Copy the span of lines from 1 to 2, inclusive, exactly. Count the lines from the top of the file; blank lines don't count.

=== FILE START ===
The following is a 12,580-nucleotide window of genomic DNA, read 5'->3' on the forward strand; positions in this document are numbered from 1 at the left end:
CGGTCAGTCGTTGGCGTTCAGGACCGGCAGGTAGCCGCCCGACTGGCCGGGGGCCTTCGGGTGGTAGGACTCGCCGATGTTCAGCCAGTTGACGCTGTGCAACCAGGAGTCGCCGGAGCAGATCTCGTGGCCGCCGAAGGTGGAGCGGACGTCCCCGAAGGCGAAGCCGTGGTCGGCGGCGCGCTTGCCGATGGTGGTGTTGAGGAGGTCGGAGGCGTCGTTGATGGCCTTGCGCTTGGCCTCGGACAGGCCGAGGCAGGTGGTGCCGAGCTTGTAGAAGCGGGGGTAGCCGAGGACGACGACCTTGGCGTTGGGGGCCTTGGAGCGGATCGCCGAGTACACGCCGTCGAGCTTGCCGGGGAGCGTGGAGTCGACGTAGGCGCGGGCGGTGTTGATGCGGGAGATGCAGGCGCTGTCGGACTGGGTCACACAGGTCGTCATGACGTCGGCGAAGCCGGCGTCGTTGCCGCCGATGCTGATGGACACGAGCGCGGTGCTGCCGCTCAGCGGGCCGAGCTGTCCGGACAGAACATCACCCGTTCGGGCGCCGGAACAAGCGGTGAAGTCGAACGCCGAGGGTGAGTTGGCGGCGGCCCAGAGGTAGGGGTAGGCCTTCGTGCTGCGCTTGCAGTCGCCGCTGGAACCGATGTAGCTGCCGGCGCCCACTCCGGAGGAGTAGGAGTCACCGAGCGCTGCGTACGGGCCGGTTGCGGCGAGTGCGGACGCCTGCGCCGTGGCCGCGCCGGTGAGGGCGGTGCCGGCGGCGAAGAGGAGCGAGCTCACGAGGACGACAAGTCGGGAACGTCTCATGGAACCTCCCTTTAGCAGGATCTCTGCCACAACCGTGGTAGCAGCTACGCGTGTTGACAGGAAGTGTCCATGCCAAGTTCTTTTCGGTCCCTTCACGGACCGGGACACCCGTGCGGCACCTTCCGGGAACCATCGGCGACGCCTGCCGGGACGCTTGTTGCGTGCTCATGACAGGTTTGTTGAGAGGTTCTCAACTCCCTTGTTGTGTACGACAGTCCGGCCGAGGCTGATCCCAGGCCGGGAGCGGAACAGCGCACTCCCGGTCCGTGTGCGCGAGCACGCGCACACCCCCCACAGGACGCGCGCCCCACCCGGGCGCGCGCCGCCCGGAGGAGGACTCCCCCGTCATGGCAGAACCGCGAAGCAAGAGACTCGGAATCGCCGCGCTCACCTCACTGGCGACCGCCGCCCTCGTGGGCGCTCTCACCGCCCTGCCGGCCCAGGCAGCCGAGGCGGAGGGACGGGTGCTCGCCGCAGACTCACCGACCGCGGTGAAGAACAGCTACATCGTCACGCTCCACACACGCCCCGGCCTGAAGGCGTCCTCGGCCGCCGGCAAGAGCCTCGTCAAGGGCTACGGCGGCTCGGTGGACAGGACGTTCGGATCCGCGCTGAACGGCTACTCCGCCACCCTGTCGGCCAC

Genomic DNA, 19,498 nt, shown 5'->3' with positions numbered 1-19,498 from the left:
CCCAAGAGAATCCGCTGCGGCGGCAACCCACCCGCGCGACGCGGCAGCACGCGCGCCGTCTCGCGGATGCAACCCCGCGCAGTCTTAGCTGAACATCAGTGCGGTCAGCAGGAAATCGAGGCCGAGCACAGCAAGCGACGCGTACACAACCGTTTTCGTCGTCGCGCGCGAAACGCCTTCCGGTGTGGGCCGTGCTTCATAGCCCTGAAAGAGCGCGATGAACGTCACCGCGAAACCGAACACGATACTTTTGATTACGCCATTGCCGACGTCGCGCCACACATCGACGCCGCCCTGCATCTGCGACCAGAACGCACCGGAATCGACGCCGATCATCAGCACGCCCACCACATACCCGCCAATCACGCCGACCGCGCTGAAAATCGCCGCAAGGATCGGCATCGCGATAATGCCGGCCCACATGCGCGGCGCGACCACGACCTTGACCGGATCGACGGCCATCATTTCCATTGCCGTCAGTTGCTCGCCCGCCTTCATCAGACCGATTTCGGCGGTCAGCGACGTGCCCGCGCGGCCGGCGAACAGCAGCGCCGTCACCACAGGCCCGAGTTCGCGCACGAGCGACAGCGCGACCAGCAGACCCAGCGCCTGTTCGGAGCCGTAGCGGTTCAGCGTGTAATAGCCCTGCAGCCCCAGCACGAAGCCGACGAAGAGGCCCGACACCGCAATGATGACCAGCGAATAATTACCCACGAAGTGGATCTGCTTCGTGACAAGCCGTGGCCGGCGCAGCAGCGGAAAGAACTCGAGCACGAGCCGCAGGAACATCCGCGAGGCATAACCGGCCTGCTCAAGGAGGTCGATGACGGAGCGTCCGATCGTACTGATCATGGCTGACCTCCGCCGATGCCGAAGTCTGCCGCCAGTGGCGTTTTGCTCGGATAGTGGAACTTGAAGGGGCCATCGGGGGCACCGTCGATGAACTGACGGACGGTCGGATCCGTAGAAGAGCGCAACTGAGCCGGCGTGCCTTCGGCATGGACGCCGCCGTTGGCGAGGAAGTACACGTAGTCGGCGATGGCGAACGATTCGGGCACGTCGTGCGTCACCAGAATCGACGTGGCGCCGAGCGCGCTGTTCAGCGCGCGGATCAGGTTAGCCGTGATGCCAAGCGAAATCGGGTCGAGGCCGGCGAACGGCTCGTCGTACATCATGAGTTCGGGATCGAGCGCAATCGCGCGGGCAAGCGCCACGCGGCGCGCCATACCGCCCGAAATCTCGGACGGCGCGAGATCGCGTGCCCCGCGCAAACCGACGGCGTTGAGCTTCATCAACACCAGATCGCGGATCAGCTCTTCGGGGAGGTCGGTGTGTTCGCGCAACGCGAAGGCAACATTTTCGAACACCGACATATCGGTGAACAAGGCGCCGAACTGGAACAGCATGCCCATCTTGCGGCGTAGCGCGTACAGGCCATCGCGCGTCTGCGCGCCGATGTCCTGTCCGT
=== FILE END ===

The following is a 12,580-nucleotide window of genomic DNA, read 5'->3' on the forward strand; positions in this document are numbered from 1 at the left end:
CGGTCAGTCGTTGGCGTTCAGGACCGGCAGGTAGCCGCCCGACTGGCCGGGGGCCTTCGGGTGGTAGGACTCGCCGATGTTCAGCCAGTTGACGCTGTGCAACCAGGAGTCGCCGGAGCAGATCTCGTGGCCGCCGAAGGTGGAGCGGACGTCCCCGAAGGCGAAGCCGTGGTCGGCGGCGCGCTTGCCGATGGTGGTGTTGAGGAGGTCGGAGGCGTCGTTGATGGCCTTGCGCTTGGCCTCGGACAGGCCGAGGCAGGTGGTGCCGAGCTTGTAGAAGCGGGGGTAGCCGAGGACGACGACCTTGGCGTTGGGGGCCTTGGAGCGGATCGCCGAGTACACGCCGTCGAGCTTGCCGGGGAGCGTGGAGTCGACGTAGGCGCGGGCGGTGTTGATGCGGGAGATGCAGGCGCTGTCGGACTGGGTCACACAGGTCGTCATGACGTCGGCGAAGCCGGCGTCGTTGCCGCCGATGCTGATGGACACGAGCGCGGTGCTGCCGCTCAGCGGGCCGAGCTGTCCGGACAGAACATCACCCGTTCGGGCGCCGGAACAAGCGGTGAAGTCGAACGCCGAGGGTGAGTTGGCGGCGGCCCAGAGGTAGGGGTAGGCCTTCGTGCTGCGCTTGCAGTCGCCGCTGGAACCGATGTAGCTGCCGGCGCCCACTCCGGAGGAGTAGGAGTCACCGAGCGCTGCGTACGGGCCGGTTGCGGCGAGTGCGGACGCCTGCGCCGTGGCCGCGCCGGTGAGGGCGGTGCCGGCGGCGAAGAGGAGCGAGCTCACGAGGACGACAAGTCGGGAACGTCTCATGGAACCTCCCTTTAGCAGGATCTCTGCCACAACCGTGGTAGCAGCTACGCGTGTTGACAGGAAGTGTCCATGCCAAGTTCTTTTCGGTCCCTTCACGGACCGGGACACCCGTGCGGCACCTTCCGGGAACCATCGGCGACGCCTGCCGGGACGCTTGTTGCGTGCTCATGACAGGTTTGTTGAGAGGTTCTCAACTCCCTTGTTGTGTACGACAGTCCGGCCGAGGCTGATCCCAGGCCGGGAGCGGAACAGCGCACTCCCGGTCCGTGTGCGCGAGCACGCGCACACCCCCCACAGGACGCGCGCCCCACCCGGGCGCGCGCCGCCCGGAGGAGGACTCCCCCGTCATGGCAGAACCGCGAAGCAAGAGACTCGGAATCGCCGCGCTCACCTCACTGGCGACCGCCGCCCTCGTGGGCGCTCTCACCGCCCTGCCGGCCCAGGCAGCCGAGGCGGAGGGACGGGTGCTCGCCGCAGACTCACCGACCGCGGTGAAGAACAGCTACATCGTCACGCTCCACACACGCCCCGGCCTGAAGGCGTCCTCGGCCGCCGGCAAGAGCCTCGTCAAGGGCTACGGCGGCTCGGTGGACAGGACGTTCGGATCCGCGCTGAACGGCTACTCCGCCACCCTGTCGGCCAC